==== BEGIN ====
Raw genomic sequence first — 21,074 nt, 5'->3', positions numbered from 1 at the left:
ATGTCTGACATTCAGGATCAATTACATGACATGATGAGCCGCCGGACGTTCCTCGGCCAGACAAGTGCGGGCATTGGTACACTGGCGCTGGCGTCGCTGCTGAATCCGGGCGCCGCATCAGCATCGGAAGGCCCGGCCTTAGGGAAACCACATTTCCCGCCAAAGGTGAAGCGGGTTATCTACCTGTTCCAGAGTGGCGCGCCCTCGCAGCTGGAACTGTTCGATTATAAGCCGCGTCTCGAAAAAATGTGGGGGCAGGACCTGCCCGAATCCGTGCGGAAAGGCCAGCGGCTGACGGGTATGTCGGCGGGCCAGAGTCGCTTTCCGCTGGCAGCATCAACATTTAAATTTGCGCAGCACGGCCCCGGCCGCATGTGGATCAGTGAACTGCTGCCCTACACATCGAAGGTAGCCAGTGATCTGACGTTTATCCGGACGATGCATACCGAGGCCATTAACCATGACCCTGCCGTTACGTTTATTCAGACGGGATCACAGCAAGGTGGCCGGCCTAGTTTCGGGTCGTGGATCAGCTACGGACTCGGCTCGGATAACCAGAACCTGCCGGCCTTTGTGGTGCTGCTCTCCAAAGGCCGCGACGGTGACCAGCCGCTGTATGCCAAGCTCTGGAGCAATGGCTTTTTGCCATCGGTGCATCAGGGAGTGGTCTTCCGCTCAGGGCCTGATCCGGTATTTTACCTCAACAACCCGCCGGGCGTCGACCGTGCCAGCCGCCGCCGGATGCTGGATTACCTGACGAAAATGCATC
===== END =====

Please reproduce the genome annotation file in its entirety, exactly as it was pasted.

Raw genomic sequence first — 21,074 nt, 5'->3', positions numbered from 1 at the left:
ATGTCTGACATTCAGGATCAATTACATGACATGATGAGCCGCCGGACGTTCCTCGGCCAGACAAGTGCGGGCATTGGTACACTGGCGCTGGCGTCGCTGCTGAATCCGGGCGCCGCATCAGCATCGGAAGGCCCGGCCTTAGGGAAACCACATTTCCCGCCAAAGGTGAAGCGGGTTATCTACCTGTTCCAGAGTGGCGCGCCCTCGCAGCTGGAACTGTTCGATTATAAGCCGCGTCTCGAAAAAATGTGGGGGCAGGACCTGCCCGAATCCGTGCGGAAAGGCCAGCGGCTGACGGGTATGTCGGCGGGCCAGAGTCGCTTTCCGCTGGCAGCATCAACATTTAAATTTGCGCAGCACGGCCCCGGCCGCATGTGGATCAGTGAACTGCTGCCCTACACATCGAAGGTAGCCAGTGATCTGACGTTTATCCGGACGATGCATACCGAGGCCATTAACCATGACCCTGCCGTTACGTTTATTCAGACGGGATCACAGCAAGGTGGCCGGCCTAGTTTCGGGTCGTGGATCAGCTACGGACTCGGCTCGGATAACCAGAACCTGCCGGCCTTTGTGGTGCTGCTCTCCAAAGGCCGCGACGGTGACCAGCCGCTGTATGCCAAGCTCTGGAGCAATGGCTTTTTGCCATCGGTGCATCAGGGAGTGGTCTTCCGCTCAGGGCCTGATCCGGTATTTTACCTCAACAACCCGCCGGGCGTCGACCGTGCCAGCCGCCGCCGGATGCTGGATTACCTGACGAAAATGCATC